Are the cities emptying out?

Much of what's most important in social trends, the things real people really do, isn't reported, especially if it doesn't fit the narrative.  So while the record-setting 21% jump in existing home sales in June made headlines, a key trend wasn't mentioned.

Millions of Americans are voting with their feet.  They're leaving the cities.  In Michigan, despite some of the nation's worst unemployment — engineered in large part by our governor — homes priced around $200,000 are often on the market for about a day.  Much more expensive homes in northern Michigan, hundreds of miles from Detroit and Grand Rapids, are also selling quickly.

Why?  Two reasons: People have found they can work from home, and they want to escape what the media portray as nonviolent protests and riots.

These same trends were discussed by Kristin Tate in an article in The Hill.  She noted that New York City real estate is down 30%.

An estimated quarter of a million New York residents will move upstate for good, while another 2 million could permanently move out of state.  More than 16,000 New York residents have already relocated to suburban Connecticut.  The preliminary figures show that New York is also losing citizens to rural New England and Florida in significant numbers.  Similar trends are happening in other large urban areas.  There is a political element within the domestic migration at play across the nation, but what is more telling is the level of movement to suburban areas and rural towns.

Over 40 percent of urbanites have browsed online for real estate, more than twice the number of people who actually live in rural areas.  Redfin reports that more than a quarter of searches on its website are by urbanites in Seattle, San Francisco, and the District of Columbia searching for homes in less populated places.  While real estate sales are down in San Francisco, where prices are falling by more than 50 percent, demand in its suburbs has been soaring, where prices are rising by almost 10 percent.

There has been a sharp uptick in interest in moving out to Montana, with the majority of new inquiries coming from California.  Real estate sales in Montana are 10 percent higher than at this time last year.  Rural Colorado, Oregon, and Maine have seen similar upticks in property sales.  Vermont is going through a renaissance in real estate, with an agent there remarking that "people are buying houses without even seeing them."

Some of the biggest changes are less obvious, yet even the hidden trends support the idea that cities are emptying out.  In March and April, over 2 million young people moved back in with their parents or grandparents.  If the allure of cities declines further due to the risk of disease, a sputtering economy, and a future of telework, the flight to suburban and rural safety will continue well after a coronavirus vaccine hits the market.

Much of what's most important in social trends, the things real people really do, isn't reported, especially if it doesn't fit the narrative.  So while the record-setting 21% jump in existing home sales in June made headlines, a key trend wasn't mentioned.

Millions of Americans are voting with their feet.  They're leaving the cities.  In Michigan, despite some of the nation's worst unemployment — engineered in large part by our governor — homes priced around $200,000 are often on the market for about a day.  Much more expensive homes in northern Michigan, hundreds of miles from Detroit and Grand Rapids, are also selling quickly.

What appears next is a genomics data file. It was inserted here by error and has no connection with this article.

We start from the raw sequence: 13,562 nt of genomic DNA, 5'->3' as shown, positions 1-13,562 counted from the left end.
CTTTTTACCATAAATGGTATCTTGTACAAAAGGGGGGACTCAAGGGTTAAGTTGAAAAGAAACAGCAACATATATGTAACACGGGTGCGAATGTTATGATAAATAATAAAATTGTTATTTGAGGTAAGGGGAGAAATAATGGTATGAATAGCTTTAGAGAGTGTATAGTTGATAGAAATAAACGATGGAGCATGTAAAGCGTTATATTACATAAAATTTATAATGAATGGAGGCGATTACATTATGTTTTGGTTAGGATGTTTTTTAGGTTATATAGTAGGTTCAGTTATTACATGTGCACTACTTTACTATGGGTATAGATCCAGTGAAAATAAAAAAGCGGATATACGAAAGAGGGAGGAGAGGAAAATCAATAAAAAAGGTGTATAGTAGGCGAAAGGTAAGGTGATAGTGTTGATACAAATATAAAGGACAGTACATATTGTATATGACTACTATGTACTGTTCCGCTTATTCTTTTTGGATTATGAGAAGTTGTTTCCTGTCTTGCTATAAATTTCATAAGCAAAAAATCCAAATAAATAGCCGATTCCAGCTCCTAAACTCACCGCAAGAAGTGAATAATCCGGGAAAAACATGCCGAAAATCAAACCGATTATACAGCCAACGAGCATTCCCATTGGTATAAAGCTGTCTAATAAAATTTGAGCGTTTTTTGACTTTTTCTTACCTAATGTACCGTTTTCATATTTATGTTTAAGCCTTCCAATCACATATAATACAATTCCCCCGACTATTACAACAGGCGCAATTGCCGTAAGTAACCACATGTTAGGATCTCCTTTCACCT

Why?  Two reasons: People have found they can work from home, and they want to escape what the media portray as nonviolent protests and riots.

These same trends were discussed by Kristin Tate in an article in The Hill.  She noted that New York City real estate is down 30%.

An estimated quarter of a million New York residents will move upstate for good, while another 2 million could permanently move out of state.  More than 16,000 New York residents have already relocated to suburban Connecticut.  The preliminary figures show that New York is also losing citizens to rural New England and Florida in significant numbers.  Similar trends are happening in other large urban areas.  There is a political element within the domestic migration at play across the nation, but what is more telling is the level of movement to suburban areas and rural towns.

Over 40 percent of urbanites have browsed online for real estate, more than twice the number of people who actually live in rural areas.  Redfin reports that more than a quarter of searches on its website are by urbanites in Seattle, San Francisco, and the District of Columbia searching for homes in less populated places.  While real estate sales are down in San Francisco, where prices are falling by more than 50 percent, demand in its suburbs has been soaring, where prices are rising by almost 10 percent.

There has been a sharp uptick in interest in moving out to Montana, with the majority of new inquiries coming from California.  Real estate sales in Montana are 10 percent higher than at this time last year.  Rural Colorado, Oregon, and Maine have seen similar upticks in property sales.  Vermont is going through a renaissance in real estate, with an agent there remarking that "people are buying houses without even seeing them."

Some of the biggest changes are less obvious, yet even the hidden trends support the idea that cities are emptying out.  In March and April, over 2 million young people moved back in with their parents or grandparents.  If the allure of cities declines further due to the risk of disease, a sputtering economy, and a future of telework, the flight to suburban and rural safety will continue well after a coronavirus vaccine hits the market.